Celebrating 25 Years of PLA with Executive Director Anita Santos-Singh
PLA turns 25 this year! In order to kick off celebrating this milestone, we sat down with PLA Executive Director Anita Santos-Singh to discuss how PLA has impacted the Philadelphia community over the past 25 years, how she views legal aid as an essential tool to create a more just world for everyone, where she sees PLA going in the future, and how supporters like you can help PLA thrive for another 25 years.
Tell us a little about the history of PLA and how it began. What units did we have and what populations did we serve 25 years ago? How has that grown and evolved to today?
PLA was intentionally created to preserve federal Legal Services Corporation (LSC) funding for Philadelphia’s low-income residents and to protect other public and private legal aid resources. At the time, federal legislation was threatening to restrict the use of LSC recipient’s’ sources of funding. PLA was created to apply for LSC funding and maximize the use of federal resources to serve Philadelphia’s low-income communities. The legislation passed about four months after we began our operations in 1996 and we have not been hindered by those restrictions in meeting our mission to serve Philadelphians with their most critical legal needs.
Initially, we had four practice areas that included unemployment compensation, family law, consumer housing, and public benefits and we operated a statewide migrant farmworker program. Early on, our focus was on representing thousands of individual clients who walked through our doors. In the years since we have added a Medical-Legal Community Partnership and a Taxpayer Support Clinic to address health and wealth disparities that exist among racial minority and low-income communities. We also operate the Save Your Home Philly Hotline, originally established at the height of the foreclosure crisis in 2008 to assist homeowners facing foreclosure, and whichthat now also serves as a conduit to assist renters with accessing pandemic rental assistance and the novel Eviction Diversion Program. Today, our work extends beyond individual client representation to include systemic advocacy, policy work, and extensive community outreach and engagement. We are a larger and more mature organization that has continued to evolve and progress in directions that result in the provision of the most impactful and highest quality legal services to those in need.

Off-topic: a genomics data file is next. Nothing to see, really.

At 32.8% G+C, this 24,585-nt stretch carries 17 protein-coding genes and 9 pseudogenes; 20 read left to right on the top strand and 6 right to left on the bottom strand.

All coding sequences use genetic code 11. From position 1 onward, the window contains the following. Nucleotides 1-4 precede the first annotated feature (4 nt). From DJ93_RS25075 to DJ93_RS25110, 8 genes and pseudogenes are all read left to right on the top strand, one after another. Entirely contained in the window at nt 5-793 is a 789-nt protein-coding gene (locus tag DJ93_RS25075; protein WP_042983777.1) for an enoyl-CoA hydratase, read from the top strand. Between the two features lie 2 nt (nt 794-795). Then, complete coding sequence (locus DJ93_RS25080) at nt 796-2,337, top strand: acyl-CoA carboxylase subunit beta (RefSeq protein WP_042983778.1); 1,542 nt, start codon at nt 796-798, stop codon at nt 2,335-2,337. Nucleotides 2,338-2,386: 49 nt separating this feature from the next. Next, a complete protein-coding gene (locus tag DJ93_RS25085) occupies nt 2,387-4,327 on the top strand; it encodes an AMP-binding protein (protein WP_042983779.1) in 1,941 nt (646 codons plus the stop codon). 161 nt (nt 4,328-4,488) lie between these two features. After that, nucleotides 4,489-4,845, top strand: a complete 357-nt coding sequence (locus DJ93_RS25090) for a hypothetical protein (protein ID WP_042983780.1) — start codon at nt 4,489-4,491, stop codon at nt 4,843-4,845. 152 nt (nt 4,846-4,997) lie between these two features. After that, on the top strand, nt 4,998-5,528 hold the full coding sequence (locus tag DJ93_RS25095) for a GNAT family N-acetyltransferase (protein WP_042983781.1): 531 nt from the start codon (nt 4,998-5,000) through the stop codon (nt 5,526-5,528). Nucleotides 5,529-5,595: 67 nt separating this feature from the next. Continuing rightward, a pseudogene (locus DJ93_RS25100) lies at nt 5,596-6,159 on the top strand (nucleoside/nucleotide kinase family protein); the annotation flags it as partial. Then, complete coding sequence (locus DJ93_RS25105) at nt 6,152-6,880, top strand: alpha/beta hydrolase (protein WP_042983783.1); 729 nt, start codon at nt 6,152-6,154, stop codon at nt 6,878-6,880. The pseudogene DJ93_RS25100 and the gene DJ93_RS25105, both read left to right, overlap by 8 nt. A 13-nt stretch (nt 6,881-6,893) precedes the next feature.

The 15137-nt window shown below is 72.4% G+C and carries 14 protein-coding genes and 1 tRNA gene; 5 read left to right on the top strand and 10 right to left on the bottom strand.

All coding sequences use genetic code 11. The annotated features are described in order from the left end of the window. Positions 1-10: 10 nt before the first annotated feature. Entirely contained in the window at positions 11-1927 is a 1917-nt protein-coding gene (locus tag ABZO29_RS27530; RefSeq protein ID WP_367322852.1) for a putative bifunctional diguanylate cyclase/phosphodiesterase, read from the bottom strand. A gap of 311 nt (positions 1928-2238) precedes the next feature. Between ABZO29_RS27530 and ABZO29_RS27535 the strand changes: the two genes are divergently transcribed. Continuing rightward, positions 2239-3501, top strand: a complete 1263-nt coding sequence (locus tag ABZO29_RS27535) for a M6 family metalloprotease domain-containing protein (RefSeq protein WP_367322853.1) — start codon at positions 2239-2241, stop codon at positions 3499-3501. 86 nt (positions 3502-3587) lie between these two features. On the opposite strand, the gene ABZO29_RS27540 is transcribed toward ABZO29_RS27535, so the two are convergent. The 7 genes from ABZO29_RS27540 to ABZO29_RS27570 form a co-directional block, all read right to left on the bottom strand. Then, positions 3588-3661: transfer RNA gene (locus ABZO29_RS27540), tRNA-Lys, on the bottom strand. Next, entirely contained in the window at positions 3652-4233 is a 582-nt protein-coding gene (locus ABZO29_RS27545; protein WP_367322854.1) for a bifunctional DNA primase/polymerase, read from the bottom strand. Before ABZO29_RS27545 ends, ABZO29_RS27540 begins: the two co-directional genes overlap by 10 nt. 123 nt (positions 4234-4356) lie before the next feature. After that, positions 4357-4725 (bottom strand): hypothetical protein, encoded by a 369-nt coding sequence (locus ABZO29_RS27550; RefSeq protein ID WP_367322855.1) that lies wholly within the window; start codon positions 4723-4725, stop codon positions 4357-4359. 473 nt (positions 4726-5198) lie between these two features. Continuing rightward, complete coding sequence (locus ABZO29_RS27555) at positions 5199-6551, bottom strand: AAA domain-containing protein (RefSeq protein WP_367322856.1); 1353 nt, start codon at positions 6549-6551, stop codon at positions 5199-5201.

What do you wish people knew about legal aid? What makes PLA a unique legal aid organization?
PLA is a unique organization that works to alleviate the impact of poverty on several fronts, such as addressing the immediate legal needs of clients, pro-actively identifying systemic barriers and creating solutions, and working with the Courts and the legal community to address barriers to access to justice for the thousands of unrepresented individuals who we are unable to serve. I would love for more people to recognize the relevance of legal aid in their own lives and that of their communities. Legal aid contributes to building a more just society. One where everyone is able to provide for their basic human needs, live safe and healthy lives, and where justice is attainable regardless of income. Critical events like the pandemic and the mortgage foreclosure crisis made legal aid relevant for thousands who never expected to have a need for PLA’s services. I want people to know that legal aid is here for you when you have nowhere else to turn to for help.
How did you come to work in the legal aid field? Did you always imagine you would run a legal aid nonprofit?
I came straight to legal aid after graduating law school and began my career at Community Legal Services as a consumer-housing attorney. It was always clear to me that I wanted to be of service to people and legal aid was the obvious choice for a legal career. I did see myself eventually stepping into a leadership role within legal services. However, the position of Executive Director is a rare opportunity and I never imagined I would have the chance to create the vision for a new organization.